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Spending that much on rent for a starting company, is just completely ludicrous.

Office space is usually the 2nd biggest expense for any business, startup or not. but prices certainly get inflated with vc funding and high demand. aside from the price, office space is really, really important for attracting talent and creating a productive work environment. but I agree, it's so expensive and we try desperately to find the best options for the startups we work with in order to achieve these things but also be cost effective. another issue is the cost of living, which makes it hard on employees. We really want to see more housing (both market and affordable) and more office space developed to bring down the prices and let more people work and live in SF.

Really? That blows my mind. We are small granted but for us office space is a little under 3% of our burn.

Of course we're in SoCal and use an economical coworking space. Are there no such things in the Bay or do they cost way more?

You can get coworking spaces for ~$300-500+/month per desk, sometimes more for dedicated space. For a funded startup, I've heard that you should budget ~100+ square feet per employee, and rents in SF are in the $50 (very low) to $100 / square foot/year range.

How much are you paying your engineers? 3% of burn sounds pretty low, but it's not completely out of the range of what I just penciled in here. (I was prepared to disagree... but the numbers aren't crazy on either side.)

We pay our engineers near or maybe a bit below the average for the Los Angeles metro area. Our coworking space is a bit cheaper than what you quoted, but not radically so. We pay about $800/month for three desks, storage space, and amenities.

Our #1 expense by a massive margin is employees and associated benefits. #2 is probably the combined cost of hosting and SaaS services we use (AWS/OVH/DO/Vultr, Gusto, Xero, Slack, Zendesk, etc.). #3 is probably a tie between travel and other incidentals like accounting and computer hardware, and our coworking space. The rest is change.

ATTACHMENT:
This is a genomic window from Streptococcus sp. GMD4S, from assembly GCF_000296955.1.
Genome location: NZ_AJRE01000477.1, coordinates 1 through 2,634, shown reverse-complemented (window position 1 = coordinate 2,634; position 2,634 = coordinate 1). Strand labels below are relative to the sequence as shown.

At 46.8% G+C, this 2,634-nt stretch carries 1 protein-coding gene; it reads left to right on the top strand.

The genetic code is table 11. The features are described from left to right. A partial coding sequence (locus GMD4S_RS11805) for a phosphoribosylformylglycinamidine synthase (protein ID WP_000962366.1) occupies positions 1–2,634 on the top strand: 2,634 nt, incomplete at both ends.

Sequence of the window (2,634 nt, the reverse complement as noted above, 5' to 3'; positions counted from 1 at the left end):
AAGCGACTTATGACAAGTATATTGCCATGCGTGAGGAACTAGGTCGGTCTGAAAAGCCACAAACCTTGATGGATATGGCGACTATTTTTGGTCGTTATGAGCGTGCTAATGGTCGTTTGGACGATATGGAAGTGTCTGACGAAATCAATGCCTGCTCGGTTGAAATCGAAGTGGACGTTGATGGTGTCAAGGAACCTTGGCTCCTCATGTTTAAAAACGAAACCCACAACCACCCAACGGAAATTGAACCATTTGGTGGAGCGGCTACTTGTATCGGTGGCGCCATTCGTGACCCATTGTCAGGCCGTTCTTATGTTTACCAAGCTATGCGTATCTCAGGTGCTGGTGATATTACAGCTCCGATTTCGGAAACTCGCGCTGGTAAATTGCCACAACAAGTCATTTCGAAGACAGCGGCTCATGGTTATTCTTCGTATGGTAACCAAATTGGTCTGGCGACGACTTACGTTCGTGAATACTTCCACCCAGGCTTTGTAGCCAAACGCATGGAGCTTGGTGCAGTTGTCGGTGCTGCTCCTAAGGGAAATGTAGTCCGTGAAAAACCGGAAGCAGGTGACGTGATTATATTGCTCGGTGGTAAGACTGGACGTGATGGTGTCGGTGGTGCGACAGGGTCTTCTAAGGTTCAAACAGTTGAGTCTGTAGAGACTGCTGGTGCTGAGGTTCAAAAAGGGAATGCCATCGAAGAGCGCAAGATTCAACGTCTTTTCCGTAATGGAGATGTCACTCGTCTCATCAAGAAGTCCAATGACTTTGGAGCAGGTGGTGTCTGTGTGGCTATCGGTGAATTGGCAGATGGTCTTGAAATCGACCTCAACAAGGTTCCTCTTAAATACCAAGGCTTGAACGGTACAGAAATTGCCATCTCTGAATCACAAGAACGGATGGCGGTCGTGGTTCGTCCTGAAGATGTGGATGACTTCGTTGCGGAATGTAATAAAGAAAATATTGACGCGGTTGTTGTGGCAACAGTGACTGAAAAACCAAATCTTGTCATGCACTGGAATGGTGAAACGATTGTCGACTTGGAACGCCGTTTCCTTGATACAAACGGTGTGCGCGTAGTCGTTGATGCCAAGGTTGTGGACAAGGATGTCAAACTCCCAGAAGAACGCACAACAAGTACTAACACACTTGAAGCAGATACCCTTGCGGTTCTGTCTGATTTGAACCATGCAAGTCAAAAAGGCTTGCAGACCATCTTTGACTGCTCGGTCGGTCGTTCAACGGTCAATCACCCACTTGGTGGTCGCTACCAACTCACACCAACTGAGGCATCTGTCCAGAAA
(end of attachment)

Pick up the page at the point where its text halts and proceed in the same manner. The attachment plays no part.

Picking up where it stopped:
I guess some people just splurge on office space. I don't know what kind of office you'd have to be getting for it to even approach labor cost for a startup. Personally if I were an investor I'd do everything I could to veto that since it's insane and wasteful.

Does it help with recruitment? Maybe, but personally I'd rather work for a hip company in a garage than a boring company in a posh office. Maybe that's the problem.

> Office space is usually the 2nd biggest expense for any business, startup or not

Our #2 is definitely AWS, not rent. (We're in Houston)

I've said for a long time that if investors insist on only funding Bay Area companies they should just skip the middleman and cut checks directly to real estate owners and speculators.

To be a little pedantic here, the numbers quoted here are San Francisco numbers, not "Bay Area" numbers. With just a quick check, I found considerably cheaper commercial lease rates in Mountain View.

You are totally right. It was heavily focused on SF. there are great options outside of SF, but all along the Caltrain stops there is really expensive space because they are more accessible. Castro Street in MV can be very expensive. It matters a lot where the founding team lives and also where you want to recruit from and at what scale. there is a ton of talent in SV as well as East Bay to pull from. Good luck on your startup! thanks so much for your comment.

Seriously, they should just become real estate investors. They get paid in all the funds funneled into startups, and the circle of life is complete.

A lot of them are also real estate investors.

So is it just the right hand paying the left hand but "funneling" it through a mechanism that's inefficient but may be profitable on it's own?

No the idea is that you invest on the real estate with your own money, and invest on start up with LPs' money.

I agree, it often seems like money flows from the investor right to the landlord, bypassing the startup. we talked about this in the article. aside from the value of office space and its cost, to your point about the role of the broker, there are very good reasons for brokers to be involved, as it is such a big expense and there are a lot of factors to think about when finding and negotiating a deal that we help with. In my last company, 42Floors, we made (and they continue to make) listings available on a website, and even when founders find a great space themselves, it turned out they still wanted to have a broker on their side to help with the process. In any case, I totally respect your opinion and appreciate you joining the conversation.

For a lot of companies it is worth it because it gives you access to the talent in SF.

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